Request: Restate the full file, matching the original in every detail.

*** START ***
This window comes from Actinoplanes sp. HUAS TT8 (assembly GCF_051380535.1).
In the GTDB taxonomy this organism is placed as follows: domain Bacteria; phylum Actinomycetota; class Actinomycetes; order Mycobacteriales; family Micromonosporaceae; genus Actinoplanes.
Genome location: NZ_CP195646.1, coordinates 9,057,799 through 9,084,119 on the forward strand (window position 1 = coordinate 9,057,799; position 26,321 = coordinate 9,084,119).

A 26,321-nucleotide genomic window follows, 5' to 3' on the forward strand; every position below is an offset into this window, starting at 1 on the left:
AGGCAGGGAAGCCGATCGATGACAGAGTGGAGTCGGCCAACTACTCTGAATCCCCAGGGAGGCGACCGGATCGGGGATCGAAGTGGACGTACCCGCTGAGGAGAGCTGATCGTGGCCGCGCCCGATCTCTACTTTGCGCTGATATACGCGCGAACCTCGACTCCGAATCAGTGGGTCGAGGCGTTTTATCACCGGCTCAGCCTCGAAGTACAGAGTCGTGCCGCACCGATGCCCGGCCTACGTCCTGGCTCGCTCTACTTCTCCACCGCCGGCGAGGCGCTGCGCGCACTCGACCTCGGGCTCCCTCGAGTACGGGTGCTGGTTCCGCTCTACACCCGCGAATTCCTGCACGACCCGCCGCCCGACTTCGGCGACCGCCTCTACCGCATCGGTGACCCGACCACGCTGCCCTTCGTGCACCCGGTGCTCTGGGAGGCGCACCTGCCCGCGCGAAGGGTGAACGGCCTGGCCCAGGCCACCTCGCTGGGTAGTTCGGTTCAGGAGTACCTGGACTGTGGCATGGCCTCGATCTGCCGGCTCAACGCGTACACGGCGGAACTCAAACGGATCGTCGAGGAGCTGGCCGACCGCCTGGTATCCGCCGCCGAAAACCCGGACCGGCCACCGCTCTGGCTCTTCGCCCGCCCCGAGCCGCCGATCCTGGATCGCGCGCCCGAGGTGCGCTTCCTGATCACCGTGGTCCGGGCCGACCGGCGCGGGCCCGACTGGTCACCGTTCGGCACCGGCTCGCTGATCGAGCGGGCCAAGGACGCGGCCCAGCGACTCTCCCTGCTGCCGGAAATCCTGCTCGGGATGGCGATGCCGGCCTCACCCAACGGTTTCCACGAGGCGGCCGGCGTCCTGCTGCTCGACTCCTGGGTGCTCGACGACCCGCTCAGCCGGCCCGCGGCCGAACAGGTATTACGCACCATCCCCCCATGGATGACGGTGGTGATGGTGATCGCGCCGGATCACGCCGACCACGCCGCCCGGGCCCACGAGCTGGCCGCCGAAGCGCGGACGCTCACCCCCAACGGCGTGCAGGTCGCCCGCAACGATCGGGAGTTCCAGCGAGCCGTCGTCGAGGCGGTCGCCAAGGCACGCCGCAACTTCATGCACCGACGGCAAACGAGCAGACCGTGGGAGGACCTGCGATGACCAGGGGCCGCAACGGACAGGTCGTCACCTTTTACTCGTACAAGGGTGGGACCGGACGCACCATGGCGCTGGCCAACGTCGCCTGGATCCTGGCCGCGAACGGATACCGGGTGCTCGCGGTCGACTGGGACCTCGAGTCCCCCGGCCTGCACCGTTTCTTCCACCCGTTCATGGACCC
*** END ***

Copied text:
This window comes from Actinoplanes sp. HUAS TT8 (assembly GCF_051380535.1).
In the GTDB taxonomy this organism is placed as follows: domain Bacteria; phylum Actinomycetota; class Actinomycetes; order Mycobacteriales; family Micromonosporaceae; genus Actinoplanes.
Genome location: NZ_CP195646.1, coordinates 9,057,799 through 9,084,119 on the forward strand (window position 1 = coordinate 9,057,799; position 26,321 = coordinate 9,084,119).

A 26,321-nucleotide genomic window follows, 5' to 3' on the forward strand; every position below is an offset into this window, starting at 1 on the left:
AGGCAGGGAAGCCGATCGATGACAGAGTGGAGTCGGCCAACTACTCTGAATCCCCAGGGAGGCGACCGGATCGGGGATCGAAGTGGACGTACCCGCTGAGGAGAGCTGATCGTGGCCGCGCCCGATCTCTACTTTGCGCTGATATACGCGCGAACCTCGACTCCGAATCAGTGGGTCGAGGCGTTTTATCACCGGCTCAGCCTCGAAGTACAGAGTCGTGCCGCACCGATGCCCGGCCTACGTCCTGGCTCGCTCTACTTCTCCACCGCCGGCGAGGCGCTGCGCGCACTCGACCTCGGGCTCCCTCGAGTACGGGTGCTGGTTCCGCTCTACACCCGCGAATTCCTGCACGACCCGCCGCCCGACTTCGGCGACCGCCTCTACCGCATCGGTGACCCGACCACGCTGCCCTTCGTGCACCCGGTGCTCTGGGAGGCGCACCTGCCCGCGCGAAGGGTGAACGGCCTGGCCCAGGCCACCTCGCTGGGTAGTTCGGTTCAGGAGTACCTGGACTGTGGCATGGCCTCGATCTGCCGGCTCAACGCGTACACGGCGGAACTCAAACGGATCGTCGAGGAGCTGGCCGACCGCCTGGTATCCGCCGCCGAAAACCCGGACCGGCCACCGCTCTGGCTCTTCGCCCGCCCCGAGCCGCCGATCCTGGATCGCGCGCCCGAGGTGCGCTTCCTGATCACCGTGGTCCGGGCCGACCGGCGCGGGCCCGACTGGTCACCGTTCGGCACCGGCTCGCTGATCGAGCGGGCCAAGGACGCGGCCCAGCGACTCTCCCTGCTGCCGGAAATCCTGCTCGGGATGGCGATGCCGGCCTCACCCAACGGTTTCCACGAGGCGGCCGGCGTCCTGCTGCTCGACTCCTGGGTGCTCGACGACCCGCTCAGCCGGCCCGCGGCCGAACAGGTATTACGCACCATCCCCCCATGGATGACGGTGGTGATGGTGATCGCGCCGGATCACGCCGACCACGCCGCCCGGGCCCACGAGCTGGCCGCCGAAGCGCGGACGCTCACCCCCAACGGCGTGCAGGTCGCCCGCAACGATCGGGAGTTCCAGCGAGCCGTCGTCGAGGCGGTCGCCAAGGCACGCCGCAACTTCATGCACCGACGGCAAACGAGCAGACCGTGGGAGGACCTGCGATGACCAGGGGCCGCAACGGACAGGTCGTCACCTTTTACTCGTACAAGGGTGGGACCGGACGCACCATGGCGCTGGCCAACGTCGCCTGGATCCTGGCCGCGAACGGATACCGGGTGCTCGCGGTCGACTGGGACCTCGAGTCCCCCGGCCTGCACCGTTTCTTCCACCCGTTCATGGACCC